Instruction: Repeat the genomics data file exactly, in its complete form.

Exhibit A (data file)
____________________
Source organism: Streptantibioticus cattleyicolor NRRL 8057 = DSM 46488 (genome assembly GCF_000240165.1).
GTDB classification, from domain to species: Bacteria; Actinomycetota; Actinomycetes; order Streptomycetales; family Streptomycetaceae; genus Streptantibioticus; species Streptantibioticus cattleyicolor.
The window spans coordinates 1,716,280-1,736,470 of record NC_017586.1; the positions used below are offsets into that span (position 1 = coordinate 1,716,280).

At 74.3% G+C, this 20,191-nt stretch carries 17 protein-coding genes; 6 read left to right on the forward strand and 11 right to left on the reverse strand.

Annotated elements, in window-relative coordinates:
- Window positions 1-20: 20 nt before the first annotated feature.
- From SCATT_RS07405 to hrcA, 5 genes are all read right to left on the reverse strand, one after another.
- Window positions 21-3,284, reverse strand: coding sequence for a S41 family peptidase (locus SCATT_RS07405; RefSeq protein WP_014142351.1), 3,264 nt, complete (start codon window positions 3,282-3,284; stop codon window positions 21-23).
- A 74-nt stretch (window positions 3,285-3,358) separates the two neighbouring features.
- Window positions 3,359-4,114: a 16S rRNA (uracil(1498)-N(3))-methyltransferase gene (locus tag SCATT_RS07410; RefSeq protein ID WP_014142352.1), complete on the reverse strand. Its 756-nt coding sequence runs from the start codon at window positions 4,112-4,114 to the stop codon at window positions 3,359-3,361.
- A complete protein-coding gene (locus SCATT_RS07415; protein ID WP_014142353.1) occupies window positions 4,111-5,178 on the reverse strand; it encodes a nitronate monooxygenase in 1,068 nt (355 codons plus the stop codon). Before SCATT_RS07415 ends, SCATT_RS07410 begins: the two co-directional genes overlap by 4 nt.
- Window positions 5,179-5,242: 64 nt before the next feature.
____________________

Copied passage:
Source organism: Streptantibioticus cattleyicolor NRRL 8057 = DSM 46488 (genome assembly GCF_000240165.1).
GTDB classification, from domain to species: Bacteria; Actinomycetota; Actinomycetes; order Streptomycetales; family Streptomycetaceae; genus Streptantibioticus; species Streptantibioticus cattleyicolor.
The window spans coordinates 1,716,280-1,736,470 of record NC_017586.1; the positions used below are offsets into that span (position 1 = coordinate 1,716,280).

At 74.3% G+C, this 20,191-nt stretch carries 17 protein-coding genes; 6 read left to right on the forward strand and 11 right to left on the reverse strand.

Annotated elements, in window-relative coordinates:
- Window positions 1-20: 20 nt before the first annotated feature.
- From SCATT_RS07405 to hrcA, 5 genes are all read right to left on the reverse strand, one after another.
- Window positions 21-3,284, reverse strand: coding sequence for a S41 family peptidase (locus SCATT_RS07405; RefSeq protein WP_014142351.1), 3,264 nt, complete (start codon window positions 3,282-3,284; stop codon window positions 21-23).
- A 74-nt stretch (window positions 3,285-3,358) separates the two neighbouring features.
- Window positions 3,359-4,114: a 16S rRNA (uracil(1498)-N(3))-methyltransferase gene (locus tag SCATT_RS07410; RefSeq protein ID WP_014142352.1), complete on the reverse strand. Its 756-nt coding sequence runs from the start codon at window positions 4,112-4,114 to the stop codon at window positions 3,359-3,361.
- A complete protein-coding gene (locus SCATT_RS07415; protein ID WP_014142353.1) occupies window positions 4,111-5,178 on the reverse strand; it encodes a nitronate monooxygenase in 1,068 nt (355 codons plus the stop codon). Before SCATT_RS07415 ends, SCATT_RS07410 begins: the two co-directional genes overlap by 4 nt.
- Window positions 5,179-5,242: 64 nt before the next feature.